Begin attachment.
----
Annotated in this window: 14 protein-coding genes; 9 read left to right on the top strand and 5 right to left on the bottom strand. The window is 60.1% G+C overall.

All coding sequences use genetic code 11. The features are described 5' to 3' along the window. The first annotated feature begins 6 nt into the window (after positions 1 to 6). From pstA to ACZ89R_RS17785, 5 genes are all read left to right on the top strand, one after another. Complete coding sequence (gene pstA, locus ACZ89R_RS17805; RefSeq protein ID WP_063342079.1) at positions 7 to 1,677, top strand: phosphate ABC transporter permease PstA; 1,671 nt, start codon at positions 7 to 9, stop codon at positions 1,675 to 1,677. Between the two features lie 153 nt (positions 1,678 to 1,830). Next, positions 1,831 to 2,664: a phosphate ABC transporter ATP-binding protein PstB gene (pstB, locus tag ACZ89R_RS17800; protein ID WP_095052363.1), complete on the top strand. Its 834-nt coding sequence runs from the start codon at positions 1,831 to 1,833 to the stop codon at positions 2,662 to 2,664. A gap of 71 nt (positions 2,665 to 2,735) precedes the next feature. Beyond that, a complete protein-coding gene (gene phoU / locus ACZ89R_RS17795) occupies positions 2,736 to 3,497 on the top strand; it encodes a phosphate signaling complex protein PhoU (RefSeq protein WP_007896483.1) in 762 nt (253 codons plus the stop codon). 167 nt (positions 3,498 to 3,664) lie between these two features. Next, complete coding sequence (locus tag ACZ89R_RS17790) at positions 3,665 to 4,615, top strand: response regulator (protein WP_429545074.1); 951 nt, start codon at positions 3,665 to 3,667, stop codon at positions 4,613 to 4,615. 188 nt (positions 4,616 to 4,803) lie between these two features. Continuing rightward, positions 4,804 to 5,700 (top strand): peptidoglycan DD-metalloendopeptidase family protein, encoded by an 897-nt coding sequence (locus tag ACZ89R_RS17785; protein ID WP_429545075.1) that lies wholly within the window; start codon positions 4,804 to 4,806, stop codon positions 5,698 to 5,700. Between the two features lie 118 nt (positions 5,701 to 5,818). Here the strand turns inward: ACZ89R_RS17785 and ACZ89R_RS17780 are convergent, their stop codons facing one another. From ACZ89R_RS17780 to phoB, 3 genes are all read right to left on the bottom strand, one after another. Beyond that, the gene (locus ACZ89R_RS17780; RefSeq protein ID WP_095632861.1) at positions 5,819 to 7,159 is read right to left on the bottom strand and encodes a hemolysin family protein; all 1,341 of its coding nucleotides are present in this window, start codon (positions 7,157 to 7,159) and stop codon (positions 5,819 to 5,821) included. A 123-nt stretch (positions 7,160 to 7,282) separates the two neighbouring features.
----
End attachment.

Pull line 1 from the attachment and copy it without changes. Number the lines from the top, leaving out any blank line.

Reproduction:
Annotated in this window: 14 protein-coding genes; 9 read left to right on the top strand and 5 right to left on the bottom strand. The window is 60.1% G+C overall.